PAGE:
New Illinois law helps ‘psychological’ parents get legal rights

On behalf of Stange Law Firm, PC posted in Child Support on Tuesday, July 5, 2016.

Many Illinois families do not fit the traditional mold of a married mother and father and a couple of kids. The most important thing is not who is raising the children; what matters most is that the children are safe, healthy and in the best possible situation to grow up in.

In some cases, this can mean granting child custody to a relative who is not biologically related to the little boy or girl. A new state law makes it easier for non-biological relatives to be granted custody or visitation rights.

In what might have been the first such use of the statute, a woman recently gained parental rights over a boy she once believed to be her biological grandson. Though a paternity test later proved this was not the case, the woman still pursued and won parental rights, arguing that she was the only person in the child’s life capable of caring for him.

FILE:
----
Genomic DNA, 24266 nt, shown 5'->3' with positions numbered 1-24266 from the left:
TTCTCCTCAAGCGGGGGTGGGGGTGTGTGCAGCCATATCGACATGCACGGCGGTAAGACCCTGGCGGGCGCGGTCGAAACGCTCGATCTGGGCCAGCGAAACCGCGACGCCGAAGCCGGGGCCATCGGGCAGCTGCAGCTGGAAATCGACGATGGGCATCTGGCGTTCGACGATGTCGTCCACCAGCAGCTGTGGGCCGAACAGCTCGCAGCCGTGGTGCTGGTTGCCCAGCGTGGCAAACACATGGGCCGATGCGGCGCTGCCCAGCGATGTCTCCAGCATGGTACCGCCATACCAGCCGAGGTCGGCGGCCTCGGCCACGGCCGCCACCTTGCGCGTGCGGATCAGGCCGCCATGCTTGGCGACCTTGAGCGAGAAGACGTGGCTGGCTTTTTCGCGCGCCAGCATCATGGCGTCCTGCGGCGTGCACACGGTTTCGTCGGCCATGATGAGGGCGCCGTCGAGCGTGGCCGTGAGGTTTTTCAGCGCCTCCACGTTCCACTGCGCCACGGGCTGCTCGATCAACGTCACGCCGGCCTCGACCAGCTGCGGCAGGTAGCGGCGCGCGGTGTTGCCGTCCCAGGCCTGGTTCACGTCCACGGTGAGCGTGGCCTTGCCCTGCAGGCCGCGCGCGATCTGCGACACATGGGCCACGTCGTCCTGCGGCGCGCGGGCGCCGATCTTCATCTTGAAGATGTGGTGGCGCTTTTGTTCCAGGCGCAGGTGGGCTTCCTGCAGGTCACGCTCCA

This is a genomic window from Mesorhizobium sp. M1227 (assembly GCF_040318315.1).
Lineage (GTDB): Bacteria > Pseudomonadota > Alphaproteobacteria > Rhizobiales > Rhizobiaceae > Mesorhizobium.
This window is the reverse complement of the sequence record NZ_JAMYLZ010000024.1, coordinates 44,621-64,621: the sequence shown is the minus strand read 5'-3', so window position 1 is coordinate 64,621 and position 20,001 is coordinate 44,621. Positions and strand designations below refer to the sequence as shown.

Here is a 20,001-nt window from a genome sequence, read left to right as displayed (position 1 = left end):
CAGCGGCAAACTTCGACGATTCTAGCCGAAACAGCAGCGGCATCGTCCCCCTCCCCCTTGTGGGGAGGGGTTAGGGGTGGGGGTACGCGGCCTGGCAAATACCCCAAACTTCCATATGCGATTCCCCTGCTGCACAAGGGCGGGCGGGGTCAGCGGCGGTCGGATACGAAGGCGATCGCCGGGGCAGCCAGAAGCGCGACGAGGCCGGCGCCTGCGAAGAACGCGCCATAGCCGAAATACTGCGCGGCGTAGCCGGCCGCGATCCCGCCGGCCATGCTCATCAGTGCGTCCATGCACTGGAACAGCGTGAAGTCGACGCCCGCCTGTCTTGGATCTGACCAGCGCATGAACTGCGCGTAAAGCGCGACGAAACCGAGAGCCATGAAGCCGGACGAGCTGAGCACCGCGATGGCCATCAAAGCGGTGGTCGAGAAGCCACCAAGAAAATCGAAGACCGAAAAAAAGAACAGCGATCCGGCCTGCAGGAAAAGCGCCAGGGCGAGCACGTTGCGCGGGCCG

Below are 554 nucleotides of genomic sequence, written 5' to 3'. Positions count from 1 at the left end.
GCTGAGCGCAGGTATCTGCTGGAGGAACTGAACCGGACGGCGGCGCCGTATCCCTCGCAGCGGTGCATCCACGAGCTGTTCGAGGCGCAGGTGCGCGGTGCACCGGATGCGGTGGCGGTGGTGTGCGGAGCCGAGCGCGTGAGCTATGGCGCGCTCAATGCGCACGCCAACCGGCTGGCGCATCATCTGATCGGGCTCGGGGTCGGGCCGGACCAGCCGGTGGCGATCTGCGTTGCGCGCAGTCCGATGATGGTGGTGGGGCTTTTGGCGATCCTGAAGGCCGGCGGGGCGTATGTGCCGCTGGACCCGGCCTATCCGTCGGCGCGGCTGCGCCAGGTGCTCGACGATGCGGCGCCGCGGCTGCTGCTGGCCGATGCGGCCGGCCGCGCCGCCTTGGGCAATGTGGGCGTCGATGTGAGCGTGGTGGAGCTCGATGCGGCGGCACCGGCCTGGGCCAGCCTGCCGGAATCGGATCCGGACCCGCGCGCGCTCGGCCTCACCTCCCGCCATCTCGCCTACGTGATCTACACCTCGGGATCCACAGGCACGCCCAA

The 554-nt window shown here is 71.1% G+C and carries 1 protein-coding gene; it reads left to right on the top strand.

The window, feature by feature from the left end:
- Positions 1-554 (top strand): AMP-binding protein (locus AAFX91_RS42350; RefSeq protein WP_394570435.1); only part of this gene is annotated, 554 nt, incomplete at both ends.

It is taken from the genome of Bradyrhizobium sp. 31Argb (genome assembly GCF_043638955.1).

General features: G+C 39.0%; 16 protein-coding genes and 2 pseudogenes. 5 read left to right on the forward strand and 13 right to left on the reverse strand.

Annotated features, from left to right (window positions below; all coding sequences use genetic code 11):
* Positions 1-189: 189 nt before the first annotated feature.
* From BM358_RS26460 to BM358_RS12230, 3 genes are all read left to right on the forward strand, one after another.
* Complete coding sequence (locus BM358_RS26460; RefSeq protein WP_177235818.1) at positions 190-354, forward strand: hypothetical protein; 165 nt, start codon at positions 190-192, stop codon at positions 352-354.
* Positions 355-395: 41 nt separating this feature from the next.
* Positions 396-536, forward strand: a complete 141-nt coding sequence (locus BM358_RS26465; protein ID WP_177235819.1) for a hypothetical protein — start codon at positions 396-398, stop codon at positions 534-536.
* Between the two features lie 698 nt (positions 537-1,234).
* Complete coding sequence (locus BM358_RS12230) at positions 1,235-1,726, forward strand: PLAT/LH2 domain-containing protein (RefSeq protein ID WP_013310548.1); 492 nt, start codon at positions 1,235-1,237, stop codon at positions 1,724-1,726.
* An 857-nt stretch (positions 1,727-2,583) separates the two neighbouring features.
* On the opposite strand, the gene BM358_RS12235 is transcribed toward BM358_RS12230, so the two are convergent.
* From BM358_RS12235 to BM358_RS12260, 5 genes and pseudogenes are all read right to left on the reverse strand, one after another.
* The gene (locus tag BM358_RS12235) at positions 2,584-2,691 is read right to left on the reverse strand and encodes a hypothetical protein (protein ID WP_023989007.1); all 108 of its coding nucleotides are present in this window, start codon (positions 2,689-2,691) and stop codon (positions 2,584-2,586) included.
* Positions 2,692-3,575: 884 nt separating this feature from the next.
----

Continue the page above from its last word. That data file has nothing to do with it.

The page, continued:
According to the Chicago Tribune, the boy was born with opiates in his system. With neither the mother nor the purported father able or willing to care for the baby, the woman believed to be the paternal grandmother stepped in.

For nine months, she raised the baby by herself, but the fact that she did not have legal relationship with the child limited her ability to obtain benefits and other things. She later lost custody of the child and went to court to get parental rights as a “psychological parent.”

Over the mother’s objections, the judge granted exclusive legal child custody to the grandmother, along with parenting time.

Usually, it is in a child’s best interests to spend time with both parents. But in some cases, such as when domestic violence or drug addiction is involved, this is not possible. If you are involved in a complicated child custody case, you will need a skilled family law attorney to represent you.

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